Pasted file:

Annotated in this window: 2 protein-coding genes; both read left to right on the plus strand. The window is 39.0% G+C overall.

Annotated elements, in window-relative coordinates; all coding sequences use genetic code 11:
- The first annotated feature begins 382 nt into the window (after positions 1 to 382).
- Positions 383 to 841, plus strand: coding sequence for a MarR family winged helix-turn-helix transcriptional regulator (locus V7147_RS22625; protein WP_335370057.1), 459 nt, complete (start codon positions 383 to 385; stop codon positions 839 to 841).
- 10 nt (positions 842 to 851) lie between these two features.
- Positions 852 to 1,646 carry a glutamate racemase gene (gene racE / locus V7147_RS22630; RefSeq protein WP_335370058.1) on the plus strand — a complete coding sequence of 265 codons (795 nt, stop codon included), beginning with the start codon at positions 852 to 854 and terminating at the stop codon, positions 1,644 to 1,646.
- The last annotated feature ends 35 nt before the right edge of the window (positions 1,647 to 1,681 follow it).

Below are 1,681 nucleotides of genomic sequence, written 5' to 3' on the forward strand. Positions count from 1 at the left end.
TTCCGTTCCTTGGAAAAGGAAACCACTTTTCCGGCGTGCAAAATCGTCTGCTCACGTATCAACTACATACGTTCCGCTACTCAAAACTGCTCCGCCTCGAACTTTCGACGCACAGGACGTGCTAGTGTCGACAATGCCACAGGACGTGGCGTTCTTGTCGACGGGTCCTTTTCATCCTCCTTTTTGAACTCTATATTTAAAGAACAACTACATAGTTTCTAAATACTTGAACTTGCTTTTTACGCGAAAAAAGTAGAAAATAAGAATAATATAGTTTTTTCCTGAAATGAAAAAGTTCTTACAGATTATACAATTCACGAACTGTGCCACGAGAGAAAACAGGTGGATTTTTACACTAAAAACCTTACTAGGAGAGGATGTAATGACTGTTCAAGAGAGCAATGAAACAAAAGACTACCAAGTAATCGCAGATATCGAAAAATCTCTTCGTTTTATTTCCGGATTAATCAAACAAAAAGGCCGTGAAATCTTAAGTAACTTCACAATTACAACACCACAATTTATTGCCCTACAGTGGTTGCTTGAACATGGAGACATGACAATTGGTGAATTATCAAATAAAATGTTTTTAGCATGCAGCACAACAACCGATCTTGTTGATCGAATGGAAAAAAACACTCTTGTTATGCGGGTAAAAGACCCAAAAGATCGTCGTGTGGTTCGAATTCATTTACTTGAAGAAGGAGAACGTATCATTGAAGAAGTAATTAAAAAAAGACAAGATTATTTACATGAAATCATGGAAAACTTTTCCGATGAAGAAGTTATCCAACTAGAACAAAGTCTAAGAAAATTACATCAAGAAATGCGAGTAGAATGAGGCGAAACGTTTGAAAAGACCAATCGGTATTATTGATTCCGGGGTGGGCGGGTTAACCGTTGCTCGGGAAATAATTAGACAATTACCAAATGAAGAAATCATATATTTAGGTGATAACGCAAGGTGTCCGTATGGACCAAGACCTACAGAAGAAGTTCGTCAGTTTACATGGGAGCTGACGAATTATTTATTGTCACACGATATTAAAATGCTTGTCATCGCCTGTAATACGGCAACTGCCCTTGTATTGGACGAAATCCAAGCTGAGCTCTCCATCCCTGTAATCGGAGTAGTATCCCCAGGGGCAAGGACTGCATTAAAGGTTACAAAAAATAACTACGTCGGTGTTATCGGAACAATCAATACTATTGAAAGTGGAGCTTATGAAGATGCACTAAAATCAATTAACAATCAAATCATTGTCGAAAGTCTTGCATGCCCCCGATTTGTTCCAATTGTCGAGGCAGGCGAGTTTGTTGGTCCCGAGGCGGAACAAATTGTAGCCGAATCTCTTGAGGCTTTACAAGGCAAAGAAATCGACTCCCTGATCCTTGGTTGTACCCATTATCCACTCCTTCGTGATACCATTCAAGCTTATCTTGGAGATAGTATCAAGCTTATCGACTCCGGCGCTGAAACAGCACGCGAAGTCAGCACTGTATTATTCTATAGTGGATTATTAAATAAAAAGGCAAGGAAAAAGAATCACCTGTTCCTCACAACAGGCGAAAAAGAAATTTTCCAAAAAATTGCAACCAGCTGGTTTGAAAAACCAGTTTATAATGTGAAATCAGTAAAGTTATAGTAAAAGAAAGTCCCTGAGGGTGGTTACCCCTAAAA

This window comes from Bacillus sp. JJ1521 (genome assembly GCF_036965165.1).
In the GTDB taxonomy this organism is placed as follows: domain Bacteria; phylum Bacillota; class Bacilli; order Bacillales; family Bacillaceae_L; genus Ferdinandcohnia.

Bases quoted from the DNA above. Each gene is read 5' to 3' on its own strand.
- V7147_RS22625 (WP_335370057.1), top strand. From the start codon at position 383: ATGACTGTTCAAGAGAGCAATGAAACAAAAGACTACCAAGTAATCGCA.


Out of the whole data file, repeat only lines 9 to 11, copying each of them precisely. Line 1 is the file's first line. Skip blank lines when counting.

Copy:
TTCCGTTCCTTGGAAAAGGAAACCACTTTTCCGGCGTGCAAAATCGTCTGCTCACGTATCAACTACATACGTTCCGCTACTCAAAACTGCTCCGCCTCGAACTTTCGACGCACAGGACGTGCTAGTGTCGACAATGCCACAGGACGTGGCGTTCTTGTCGACGGGTCCTTTTCATCCTCCTTTTTGAACTCTATATTTAAAGAACAACTACATAGTTTCTAAATACTTGAACTTGCTTTTTACGCGAAAAAAGTAGAAAATAAGAATAATATAGTTTTTTCCTGAAATGAAAAAGTTCTTACAGATTATACAATTCACGAACTGTGCCACGAGAGAAAACAGGTGGATTTTTACACTAAAAACCTTACTAGGAGAGGATGTAATGACTGTTCAAGAGAGCAATGAAACAAAAGACTACCAAGTAATCGCAGATATCGAAAAATCTCTTCGTTTTATTTCCGGATTAATCAAACAAAAAGGCCGTGAAATCTTAAGTAACTTCACAATTACAACACCACAATTTATTGCCCTACAGTGGTTGCTTGAACATGGAGACATGACAATTGGTGAATTATCAAATAAAATGTTTTTAGCATGCAGCACAACAACCGATCTTGTTGATCGAATGGAAAAAAACACTCTTGTTATGCGGGTAAAAGACCCAAAAGATCGTCGTGTGGTTCGAATTCATTTACTTGAAGAAGGAGAACGTATCATTGAAGAAGTAATTAAAAAAAGACAAGATTATTTACATGAAATCATGGAAAACTTTTCCGATGAAGAAGTTATCCAACTAGAACAAAGTCTAAGAAAATTACATCAAGAAATGCGAGTAGAATGAGGCGAAACGTTTGAAAAGACCAATCGGTATTATTGATTCCGGGGTGGGCGGGTTAACCGTTGCTCGGGAAATAATTAGACAATTACCAAATGAAGAAATCATATATTTAGGTGATAACGCAAGGTGTCCGTATGGACCAAGACCTACAGAAGAAGTTCGTCAGTTTACATGGGAGCTGACGAATTATTTATTGTCACACGATATTAAAATGCTTGTCATCGCCTGTAATACGGCAACTGCCCTTGTATTGGACGAAATCCAAGCTGAGCTCTCCATCCCTGTAATCGGAGTAGTATCCCCAGGGGCAAGGACTGCATTAAAGGTTACAAAAAATAACTACGTCGGTGTTATCGGAACAATCAATACTATTGAAAGTGGAGCTTATGAAGATGCACTAAAATCAATTAACAATCAAATCATTGTCGAAAGTCTTGCATGCCCCCGATTTGTTCCAATTGTCGAGGCAGGCGAGTTTGTTGGTCCCGAGGCGGAACAAATTGTAGCCGAATCTCTTGAGGCTTTACAAGGCAAAGAAATCGACTCCCTGATCCTTGGTTGTACCCATTATCCACTCCTTCGTGATACCATTCAAGCTTATCTTGGAGATAGTATCAAGCTTATCGACTCCGGCGCTGAAACAGCACGCGAAGTCAGCACTGTATTATTCTATAGTGGATTATTAAATAAAAAGGCAAGGAAAAAGAATCACCTGTTCCTCACAACAGGCGAAAAAGAAATTTTCCAAAAAATTGCAACCAGCTGGTTTGAAAAACCAGTTTATAATGTGAAATCAGTAAAGTTATAGTAAAAGAAAGTCCCTGAGGGTGGTTACCCCTAAAA

This window comes from Bacillus sp. JJ1521 (genome assembly GCF_036965165.1).
In the GTDB taxonomy this organism is placed as follows: domain Bacteria; phylum Bacillota; class Bacilli; order Bacillales; family Bacillaceae_L; genus Ferdinandcohnia.